Category: Business and Money > Accounting
Asked by: fatima1102-ga
List Price: $2.00
10 Sep 2005 23:32 PDT
Expires: 10 Oct 2005 23:32 PDT
Question ID: 566667
You are contemplating the purchase of an office building. Next year net rental income will be $400,000, which will grow at 4% per year. You believe that in 10 years the office building could be sold for $7.4 million. The appropriate discount rate for investments of this type is 12%. What is the most you should be willing to pay for the office building today?
Answered By: omnivorous-ga on 11 Sep 2005 10:16 PDT
Fatima1102 ? This is a straightforward net-present value problem, discounting cash flows for the cost of money each year: Investopedia.com ?Net Present Value -- NPV? (undated) http://www.investopedia.com/terms/n/npv.asp It?s common in these computations to set up each year?s NPV factor, then multiply cash flows times them. There?s an assumption here that all cash flows are coming at year-end, done to simplify the calculations (though they work with a half-year assumption and slightly different numbers): Year 1: 1/1.12 = 0.8929 Year 2: 1/(1.12)^2 = 0.7972 Year 3: 1/(1.12)^3 = 0.7118 . . . Year 10: 1/(1.12)^10 = 0.3220 You can now discount everything ? from the annual rents to your final sale price ? back to an NPV by multiplying it. I?ve set it all up in a spreadsheet here: http://www.mooneyevents.com/rental.xls Your total NPV is $4,999,607 ? so you?d pay any amount up to that level. Best regards, Omnivorous-GA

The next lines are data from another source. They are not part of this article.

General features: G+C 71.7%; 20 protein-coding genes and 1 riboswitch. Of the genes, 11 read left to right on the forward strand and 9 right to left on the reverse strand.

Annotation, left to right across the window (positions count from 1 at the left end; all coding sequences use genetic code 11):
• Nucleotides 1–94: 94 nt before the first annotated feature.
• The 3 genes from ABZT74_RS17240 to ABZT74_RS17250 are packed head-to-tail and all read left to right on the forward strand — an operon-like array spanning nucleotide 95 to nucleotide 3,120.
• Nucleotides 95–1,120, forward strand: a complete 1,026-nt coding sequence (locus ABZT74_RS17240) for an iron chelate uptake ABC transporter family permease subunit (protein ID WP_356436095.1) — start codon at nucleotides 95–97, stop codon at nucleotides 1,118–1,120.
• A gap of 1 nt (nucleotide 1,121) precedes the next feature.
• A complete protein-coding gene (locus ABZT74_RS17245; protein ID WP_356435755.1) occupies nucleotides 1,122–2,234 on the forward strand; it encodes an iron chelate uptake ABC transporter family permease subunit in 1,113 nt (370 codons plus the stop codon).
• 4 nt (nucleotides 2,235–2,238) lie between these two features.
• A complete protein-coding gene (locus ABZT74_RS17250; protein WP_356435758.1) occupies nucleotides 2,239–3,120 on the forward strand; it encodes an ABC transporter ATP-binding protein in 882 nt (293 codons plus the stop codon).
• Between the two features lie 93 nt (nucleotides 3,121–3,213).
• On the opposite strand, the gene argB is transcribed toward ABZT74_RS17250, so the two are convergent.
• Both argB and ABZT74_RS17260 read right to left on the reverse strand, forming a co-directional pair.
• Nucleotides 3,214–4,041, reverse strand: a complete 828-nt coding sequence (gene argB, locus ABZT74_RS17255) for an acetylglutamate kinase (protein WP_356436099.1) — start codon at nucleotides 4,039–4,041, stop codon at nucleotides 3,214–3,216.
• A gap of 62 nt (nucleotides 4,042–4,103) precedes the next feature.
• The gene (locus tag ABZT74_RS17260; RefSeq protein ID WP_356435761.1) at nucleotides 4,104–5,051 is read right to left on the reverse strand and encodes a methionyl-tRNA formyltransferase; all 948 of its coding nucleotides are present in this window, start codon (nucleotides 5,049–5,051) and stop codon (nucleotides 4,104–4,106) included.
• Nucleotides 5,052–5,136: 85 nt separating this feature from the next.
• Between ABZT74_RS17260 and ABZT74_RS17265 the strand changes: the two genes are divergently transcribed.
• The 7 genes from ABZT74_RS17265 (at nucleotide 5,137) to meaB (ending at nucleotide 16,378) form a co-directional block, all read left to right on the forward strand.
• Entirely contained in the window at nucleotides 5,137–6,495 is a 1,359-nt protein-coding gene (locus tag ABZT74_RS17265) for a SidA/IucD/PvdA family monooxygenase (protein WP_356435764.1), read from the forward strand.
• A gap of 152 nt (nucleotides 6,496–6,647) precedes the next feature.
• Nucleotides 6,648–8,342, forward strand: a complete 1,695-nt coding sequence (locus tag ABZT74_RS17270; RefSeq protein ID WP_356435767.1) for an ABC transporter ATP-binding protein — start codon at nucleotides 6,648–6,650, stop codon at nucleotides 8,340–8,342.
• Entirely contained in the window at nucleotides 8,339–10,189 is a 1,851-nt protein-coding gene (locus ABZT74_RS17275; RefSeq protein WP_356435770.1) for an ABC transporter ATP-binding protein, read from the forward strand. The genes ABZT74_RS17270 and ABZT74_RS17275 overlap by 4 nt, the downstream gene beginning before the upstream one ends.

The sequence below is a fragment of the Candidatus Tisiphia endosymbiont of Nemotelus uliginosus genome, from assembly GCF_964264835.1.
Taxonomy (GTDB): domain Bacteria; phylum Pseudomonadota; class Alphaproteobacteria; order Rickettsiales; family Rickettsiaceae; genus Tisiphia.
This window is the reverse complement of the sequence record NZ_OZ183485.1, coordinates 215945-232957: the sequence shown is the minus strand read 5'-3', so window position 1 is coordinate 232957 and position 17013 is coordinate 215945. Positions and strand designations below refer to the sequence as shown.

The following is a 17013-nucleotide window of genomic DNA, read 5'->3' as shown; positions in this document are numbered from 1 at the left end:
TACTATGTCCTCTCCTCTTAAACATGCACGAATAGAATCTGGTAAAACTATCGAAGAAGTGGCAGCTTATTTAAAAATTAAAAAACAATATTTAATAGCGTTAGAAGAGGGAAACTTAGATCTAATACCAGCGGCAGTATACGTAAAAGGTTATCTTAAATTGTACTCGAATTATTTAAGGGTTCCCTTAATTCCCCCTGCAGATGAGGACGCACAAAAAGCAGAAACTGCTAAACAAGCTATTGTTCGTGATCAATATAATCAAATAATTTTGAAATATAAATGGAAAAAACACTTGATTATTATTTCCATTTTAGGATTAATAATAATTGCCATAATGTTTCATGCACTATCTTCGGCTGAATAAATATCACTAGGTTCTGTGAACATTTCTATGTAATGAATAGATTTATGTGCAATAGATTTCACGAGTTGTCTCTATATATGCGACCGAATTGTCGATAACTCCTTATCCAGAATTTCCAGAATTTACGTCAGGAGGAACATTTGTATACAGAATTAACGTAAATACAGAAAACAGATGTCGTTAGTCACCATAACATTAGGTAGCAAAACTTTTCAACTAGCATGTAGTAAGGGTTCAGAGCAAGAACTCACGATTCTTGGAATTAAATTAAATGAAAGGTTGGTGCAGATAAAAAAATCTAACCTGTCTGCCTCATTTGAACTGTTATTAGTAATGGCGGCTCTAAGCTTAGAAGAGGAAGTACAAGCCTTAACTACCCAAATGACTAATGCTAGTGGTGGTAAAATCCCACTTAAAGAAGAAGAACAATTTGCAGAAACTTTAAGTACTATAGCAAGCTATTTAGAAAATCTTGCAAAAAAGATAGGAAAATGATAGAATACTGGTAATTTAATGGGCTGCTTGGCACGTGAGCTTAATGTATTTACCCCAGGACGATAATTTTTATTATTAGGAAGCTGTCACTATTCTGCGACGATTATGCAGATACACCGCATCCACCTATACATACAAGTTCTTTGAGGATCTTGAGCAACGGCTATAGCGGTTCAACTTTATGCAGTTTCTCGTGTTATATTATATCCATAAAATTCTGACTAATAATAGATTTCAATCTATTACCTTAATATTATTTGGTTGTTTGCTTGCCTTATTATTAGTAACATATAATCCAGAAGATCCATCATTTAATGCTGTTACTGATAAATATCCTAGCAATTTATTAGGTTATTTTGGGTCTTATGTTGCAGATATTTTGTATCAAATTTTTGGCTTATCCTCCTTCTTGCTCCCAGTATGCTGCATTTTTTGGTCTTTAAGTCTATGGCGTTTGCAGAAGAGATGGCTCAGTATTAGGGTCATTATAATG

|fatima1102-ga rated this answer:|
|There are no comments at this time.|
If you feel that you have found inappropriate content, please let us know by emailing us at email@example.com with the question ID listed above. Thank you.
|Search Google Answers for|